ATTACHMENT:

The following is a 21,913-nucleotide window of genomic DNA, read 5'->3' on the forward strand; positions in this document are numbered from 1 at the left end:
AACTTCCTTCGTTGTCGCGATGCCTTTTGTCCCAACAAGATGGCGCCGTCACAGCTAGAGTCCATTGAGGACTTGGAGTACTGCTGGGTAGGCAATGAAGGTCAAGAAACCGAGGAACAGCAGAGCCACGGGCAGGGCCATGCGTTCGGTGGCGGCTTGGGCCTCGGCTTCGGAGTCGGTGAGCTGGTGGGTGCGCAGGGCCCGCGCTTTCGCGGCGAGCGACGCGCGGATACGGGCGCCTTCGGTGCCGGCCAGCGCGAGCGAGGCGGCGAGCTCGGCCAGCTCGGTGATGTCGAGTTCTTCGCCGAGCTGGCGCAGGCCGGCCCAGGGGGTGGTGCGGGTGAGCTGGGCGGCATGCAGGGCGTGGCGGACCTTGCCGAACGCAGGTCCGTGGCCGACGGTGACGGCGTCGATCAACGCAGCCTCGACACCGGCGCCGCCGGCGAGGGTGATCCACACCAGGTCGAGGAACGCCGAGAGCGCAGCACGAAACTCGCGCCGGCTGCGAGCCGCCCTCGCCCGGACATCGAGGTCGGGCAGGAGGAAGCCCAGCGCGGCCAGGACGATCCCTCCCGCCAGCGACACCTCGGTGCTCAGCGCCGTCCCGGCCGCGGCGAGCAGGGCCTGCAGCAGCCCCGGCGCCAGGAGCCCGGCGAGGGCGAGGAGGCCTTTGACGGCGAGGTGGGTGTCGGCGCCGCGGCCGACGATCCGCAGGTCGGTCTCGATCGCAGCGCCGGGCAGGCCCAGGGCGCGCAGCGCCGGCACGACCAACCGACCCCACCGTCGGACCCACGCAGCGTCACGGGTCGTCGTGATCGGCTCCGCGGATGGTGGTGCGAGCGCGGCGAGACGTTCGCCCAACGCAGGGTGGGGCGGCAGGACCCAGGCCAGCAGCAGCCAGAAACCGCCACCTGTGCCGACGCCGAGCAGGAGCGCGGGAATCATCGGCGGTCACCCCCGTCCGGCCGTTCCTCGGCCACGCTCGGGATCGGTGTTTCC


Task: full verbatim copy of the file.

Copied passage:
The following is a 21,913-nucleotide window of genomic DNA, read 5'->3' on the forward strand; positions in this document are numbered from 1 at the left end:
AACTTCCTTCGTTGTCGCGATGCCTTTTGTCCCAACAAGATGGCGCCGTCACAGCTAGAGTCCATTGAGGACTTGGAGTACTGCTGGGTAGGCAATGAAGGTCAAGAAACCGAGGAACAGCAGAGCCACGGGCAGGGCCATGCGTTCGGTGGCGGCTTGGGCCTCGGCTTCGGAGTCGGTGAGCTGGTGGGTGCGCAGGGCCCGCGCTTTCGCGGCGAGCGACGCGCGGATACGGGCGCCTTCGGTGCCGGCCAGCGCGAGCGAGGCGGCGAGCTCGGCCAGCTCGGTGATGTCGAGTTCTTCGCCGAGCTGGCGCAGGCCGGCCCAGGGGGTGGTGCGGGTGAGCTGGGCGGCATGCAGGGCGTGGCGGACCTTGCCGAACGCAGGTCCGTGGCCGACGGTGACGGCGTCGATCAACGCAGCCTCGACACCGGCGCCGCCGGCGAGGGTGATCCACACCAGGTCGAGGAACGCCGAGAGCGCAGCACGAAACTCGCGCCGGCTGCGAGCCGCCCTCGCCCGGACATCGAGGTCGGGCAGGAGGAAGCCCAGCGCGGCCAGGACGATCCCTCCCGCCAGCGACACCTCGGTGCTCAGCGCCGTCCCGGCCGCGGCGAGCAGGGCCTGCAGCAGCCCCGGCGCCAGGAGCCCGGCGAGGGCGAGGAGGCCTTTGACGGCGAGGTGGGTGTCGGCGCCGCGGCCGACGATCCGCAGGTCGGTCTCGATCGCAGCGCCGGGCAGGCCCAGGGCGCGCAGCGCCGGCACGACCAACCGACCCCACCGTCGGACCCACGCAGCGTCACGGGTCGTCGTGATCGGCTCCGCGGATGGTGGTGCGAGCGCGGCGAGACGTTCGCCCAACGCAGGGTGGGGCGGCAGGACCCAGGCCAGCAGCAGCCAGAAACCGCCACCTGTGCCGACGCCGAGCAGGAGCGCGGGAATCATCGGCGGTCACCCCCGTCCGGCCGTTCCTCGGCCACGCTCGGGATCGGTGTTTCC